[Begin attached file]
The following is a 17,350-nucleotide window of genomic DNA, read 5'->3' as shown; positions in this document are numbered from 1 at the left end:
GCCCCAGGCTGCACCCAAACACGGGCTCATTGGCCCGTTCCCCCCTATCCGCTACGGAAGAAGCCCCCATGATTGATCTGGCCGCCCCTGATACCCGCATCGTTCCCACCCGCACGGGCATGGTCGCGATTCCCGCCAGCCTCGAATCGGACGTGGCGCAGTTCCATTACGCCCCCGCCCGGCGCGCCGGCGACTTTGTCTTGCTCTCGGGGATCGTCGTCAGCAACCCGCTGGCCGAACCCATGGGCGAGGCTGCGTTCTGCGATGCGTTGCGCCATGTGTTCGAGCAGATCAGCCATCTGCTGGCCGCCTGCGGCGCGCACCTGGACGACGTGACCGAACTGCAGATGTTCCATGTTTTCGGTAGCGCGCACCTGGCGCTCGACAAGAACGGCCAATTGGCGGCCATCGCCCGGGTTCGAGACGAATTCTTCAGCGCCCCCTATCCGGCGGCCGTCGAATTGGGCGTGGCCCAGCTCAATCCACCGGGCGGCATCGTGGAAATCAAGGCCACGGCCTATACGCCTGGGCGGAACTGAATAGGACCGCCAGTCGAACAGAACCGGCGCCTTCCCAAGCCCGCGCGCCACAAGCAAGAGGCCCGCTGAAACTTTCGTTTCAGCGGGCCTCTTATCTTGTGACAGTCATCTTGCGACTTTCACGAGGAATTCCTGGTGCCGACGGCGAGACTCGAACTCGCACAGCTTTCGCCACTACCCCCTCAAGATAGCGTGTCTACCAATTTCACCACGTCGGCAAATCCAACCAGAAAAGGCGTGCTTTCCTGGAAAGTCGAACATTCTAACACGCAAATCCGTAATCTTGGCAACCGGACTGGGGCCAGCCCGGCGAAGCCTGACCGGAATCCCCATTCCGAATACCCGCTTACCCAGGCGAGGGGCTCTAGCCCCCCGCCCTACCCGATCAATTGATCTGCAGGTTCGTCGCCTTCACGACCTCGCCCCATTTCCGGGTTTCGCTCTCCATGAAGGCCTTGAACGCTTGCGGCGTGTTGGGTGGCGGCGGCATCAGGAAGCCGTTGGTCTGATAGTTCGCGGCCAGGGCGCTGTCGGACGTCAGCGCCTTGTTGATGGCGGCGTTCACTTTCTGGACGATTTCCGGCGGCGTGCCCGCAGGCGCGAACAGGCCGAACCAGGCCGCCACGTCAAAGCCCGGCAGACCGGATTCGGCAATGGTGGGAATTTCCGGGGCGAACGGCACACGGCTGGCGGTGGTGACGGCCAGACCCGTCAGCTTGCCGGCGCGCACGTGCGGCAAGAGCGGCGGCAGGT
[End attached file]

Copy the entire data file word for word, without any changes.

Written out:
The following is a 17,350-nucleotide window of genomic DNA, read 5'->3' as shown; positions in this document are numbered from 1 at the left end:
GCCCCAGGCTGCACCCAAACACGGGCTCATTGGCCCGTTCCCCCCTATCCGCTACGGAAGAAGCCCCCATGATTGATCTGGCCGCCCCTGATACCCGCATCGTTCCCACCCGCACGGGCATGGTCGCGATTCCCGCCAGCCTCGAATCGGACGTGGCGCAGTTCCATTACGCCCCCGCCCGGCGCGCCGGCGACTTTGTCTTGCTCTCGGGGATCGTCGTCAGCAACCCGCTGGCCGAACCCATGGGCGAGGCTGCGTTCTGCGATGCGTTGCGCCATGTGTTCGAGCAGATCAGCCATCTGCTGGCCGCCTGCGGCGCGCACCTGGACGACGTGACCGAACTGCAGATGTTCCATGTTTTCGGTAGCGCGCACCTGGCGCTCGACAAGAACGGCCAATTGGCGGCCATCGCCCGGGTTCGAGACGAATTCTTCAGCGCCCCCTATCCGGCGGCCGTCGAATTGGGCGTGGCCCAGCTCAATCCACCGGGCGGCATCGTGGAAATCAAGGCCACGGCCTATACGCCTGGGCGGAACTGAATAGGACCGCCAGTCGAACAGAACCGGCGCCTTCCCAAGCCCGCGCGCCACAAGCAAGAGGCCCGCTGAAACTTTCGTTTCAGCGGGCCTCTTATCTTGTGACAGTCATCTTGCGACTTTCACGAGGAATTCCTGGTGCCGACGGCGAGACTCGAACTCGCACAGCTTTCGCCACTACCCCCTCAAGATAGCGTGTCTACCAATTTCACCACGTCGGCAAATCCAACCAGAAAAGGCGTGCTTTCCTGGAAAGTCGAACATTCTAACACGCAAATCCGTAATCTTGGCAACCGGACTGGGGCCAGCCCGGCGAAGCCTGACCGGAATCCCCATTCCGAATACCCGCTTACCCAGGCGAGGGGCTCTAGCCCCCCGCCCTACCCGATCAATTGATCTGCAGGTTCGTCGCCTTCACGACCTCGCCCCATTTCCGGGTTTCGCTCTCCATGAAGGCCTTGAACGCTTGCGGCGTGTTGGGTGGCGGCGGCATCAGGAAGCCGTTGGTCTGATAGTTCGCGGCCAGGGCGCTGTCGGACGTCAGCGCCTTGTTGATGGCGGCGTTCACTTTCTGGACGATTTCCGGCGGCGTGCCCGCAGGCGCGAACAGGCCGAACCAGGCCGCCACGTCAAAGCCCGGCAGACCGGATTCGGCAATGGTGGGAATTTCCGGGGCGAACGGCACACGGCTGGCGGTGGTGACGGCCAGACCCGTCAGCTTGCCGGCGCGCACGTGCGGCAAGAGCGGCGGCAGGT